Stay motivated, keep on track and don't be a "reso-loser"

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EAU CLAIRE, Wis. (WEAU) -- Now that it's the end of February, most of us probably know whether we’ve given up on our New Year's resolutions or if you're sticking with them.

A recent study done by researchers at the University of Scranton found that 40 percent of Americans make those resolutions but only eight percent keep them for longer than a few weeks.

Some of those people, like Nick Peters, are staying motivated and keeping from becoming a “reso-loser.”

“You feel good all the time and I guess I just love that about it,” said Peters whose motivation is adversity.

“I played football for two years in college and kind of got injuries so I started lifting, trying to be the strongest guy around the gym,” said Peters who makes regular trips to the gym.

His other drive is an upcoming national body building competition.

“This year, right around the beginning of the year I started dieting for it,” he said. “More based on health rather than weight loss. I’m already noticing the benefits.”

Head coach of personal training at Gold’s Gym in Eau Claire, Darin Kelley, said it all comes down to three key points: Accountability, flexibility and goal setting.

Whether it’s working out with a friend or a trainer, accountability can keep you in check with another person, much like Emily Lindholm and Rachel Kjos of Eau Claire.

“Other than the impending bikini season I think for what kept me staying motivated is having a partner to workout with,” said Lindholm.

Kjos said making the workout fun and even adding a relaxing reward, like getting in the hot tub afterwards, helps motivate her to go to the gym.

Another way to keep from becoming a reso-loser, is joining group classes like kickboxing, Pilates or yoga.

“You never want do the same workout over and over and over again. What you want do is find new pieces of equipment to work on you want to find new exercises, things to make it fun,” said Kelley.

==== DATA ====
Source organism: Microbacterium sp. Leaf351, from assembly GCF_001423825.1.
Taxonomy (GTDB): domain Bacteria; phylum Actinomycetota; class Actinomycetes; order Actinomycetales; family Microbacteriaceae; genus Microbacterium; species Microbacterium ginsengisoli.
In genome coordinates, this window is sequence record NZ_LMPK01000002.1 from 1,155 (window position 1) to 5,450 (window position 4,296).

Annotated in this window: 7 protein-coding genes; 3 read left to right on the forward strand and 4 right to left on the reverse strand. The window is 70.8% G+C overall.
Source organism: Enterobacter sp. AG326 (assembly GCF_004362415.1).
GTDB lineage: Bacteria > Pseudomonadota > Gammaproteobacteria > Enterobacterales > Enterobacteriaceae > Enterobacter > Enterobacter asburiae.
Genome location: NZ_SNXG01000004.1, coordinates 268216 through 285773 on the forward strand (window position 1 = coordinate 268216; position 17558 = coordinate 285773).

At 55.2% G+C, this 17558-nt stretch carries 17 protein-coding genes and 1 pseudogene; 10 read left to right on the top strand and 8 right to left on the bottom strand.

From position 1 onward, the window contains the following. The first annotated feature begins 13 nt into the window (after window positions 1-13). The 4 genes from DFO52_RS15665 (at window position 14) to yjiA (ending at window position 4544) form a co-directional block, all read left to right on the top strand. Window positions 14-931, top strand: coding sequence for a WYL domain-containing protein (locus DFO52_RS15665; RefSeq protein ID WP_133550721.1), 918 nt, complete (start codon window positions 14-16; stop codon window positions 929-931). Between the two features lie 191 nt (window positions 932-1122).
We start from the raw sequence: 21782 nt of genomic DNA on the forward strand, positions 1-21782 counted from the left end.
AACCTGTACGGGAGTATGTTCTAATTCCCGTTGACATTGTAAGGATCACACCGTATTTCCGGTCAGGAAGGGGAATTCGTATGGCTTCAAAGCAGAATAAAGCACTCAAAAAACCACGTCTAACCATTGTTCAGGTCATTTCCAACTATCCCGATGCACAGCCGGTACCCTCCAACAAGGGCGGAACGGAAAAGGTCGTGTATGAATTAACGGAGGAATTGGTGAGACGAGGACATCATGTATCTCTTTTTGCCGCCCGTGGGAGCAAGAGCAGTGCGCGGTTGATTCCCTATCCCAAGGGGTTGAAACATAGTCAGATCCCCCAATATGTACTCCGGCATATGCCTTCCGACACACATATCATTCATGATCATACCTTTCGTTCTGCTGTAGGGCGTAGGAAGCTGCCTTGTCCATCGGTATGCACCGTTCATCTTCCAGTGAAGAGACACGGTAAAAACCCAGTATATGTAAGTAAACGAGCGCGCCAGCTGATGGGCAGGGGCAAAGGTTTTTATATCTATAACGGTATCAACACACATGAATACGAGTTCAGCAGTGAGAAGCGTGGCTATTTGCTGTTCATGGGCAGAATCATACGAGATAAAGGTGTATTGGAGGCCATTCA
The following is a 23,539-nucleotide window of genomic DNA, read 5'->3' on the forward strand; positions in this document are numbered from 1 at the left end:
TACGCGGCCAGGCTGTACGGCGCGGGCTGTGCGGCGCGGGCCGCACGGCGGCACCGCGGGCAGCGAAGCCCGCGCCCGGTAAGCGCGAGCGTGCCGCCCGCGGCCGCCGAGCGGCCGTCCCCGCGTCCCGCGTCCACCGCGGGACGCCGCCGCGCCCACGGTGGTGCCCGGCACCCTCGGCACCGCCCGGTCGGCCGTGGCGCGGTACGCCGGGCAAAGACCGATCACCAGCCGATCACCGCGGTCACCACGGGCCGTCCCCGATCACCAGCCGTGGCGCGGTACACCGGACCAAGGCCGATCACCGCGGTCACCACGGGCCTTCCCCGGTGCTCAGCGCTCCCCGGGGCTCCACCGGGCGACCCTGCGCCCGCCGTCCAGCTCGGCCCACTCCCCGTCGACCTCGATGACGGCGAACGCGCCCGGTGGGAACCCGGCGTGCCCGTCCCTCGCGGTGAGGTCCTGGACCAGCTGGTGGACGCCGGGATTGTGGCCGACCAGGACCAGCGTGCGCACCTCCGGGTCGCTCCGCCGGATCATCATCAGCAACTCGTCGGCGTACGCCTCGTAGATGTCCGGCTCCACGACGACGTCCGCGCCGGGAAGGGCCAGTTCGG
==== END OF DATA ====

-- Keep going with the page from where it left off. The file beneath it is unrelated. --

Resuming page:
And like most New Year’s resolution keepers, setting a goal can help motivate.

“You want to be setting goals that are attainable. You want to set those goals and also in a way you can keep yourself accountable to those goals,” said Kelley. “Let’s say you want to lose 50 pounds, well you're going to have to lose 5 before you lose 50 so keep building off of that.”

Kelley added instead of giving up all of the unhealthy snacks we love, try giving up half or a quarter.

He said using visual-cues can also help. For instance, if you want to win a marathon this summer you can try putting photos of a trophy or a marathon runner on your fridge – or if you have an upcoming spring break trip where you have to wear a swimsuit, leave your swimsuit out at home. Kelley said it can visually motivate you to reach your goals.

Kelley said this year, the parking lot is packed - meaning people are sticking to their routine and working out.

“One of the reasons is, we went out and purchased a lot of equipment, we have different equipment, different things you can do, added four or five classes,” said Kelley. “Those things have helped people change things up during the week.”

“At the end of the day, we’re all here for the same reason, we want to better ourselves,” said Peters.

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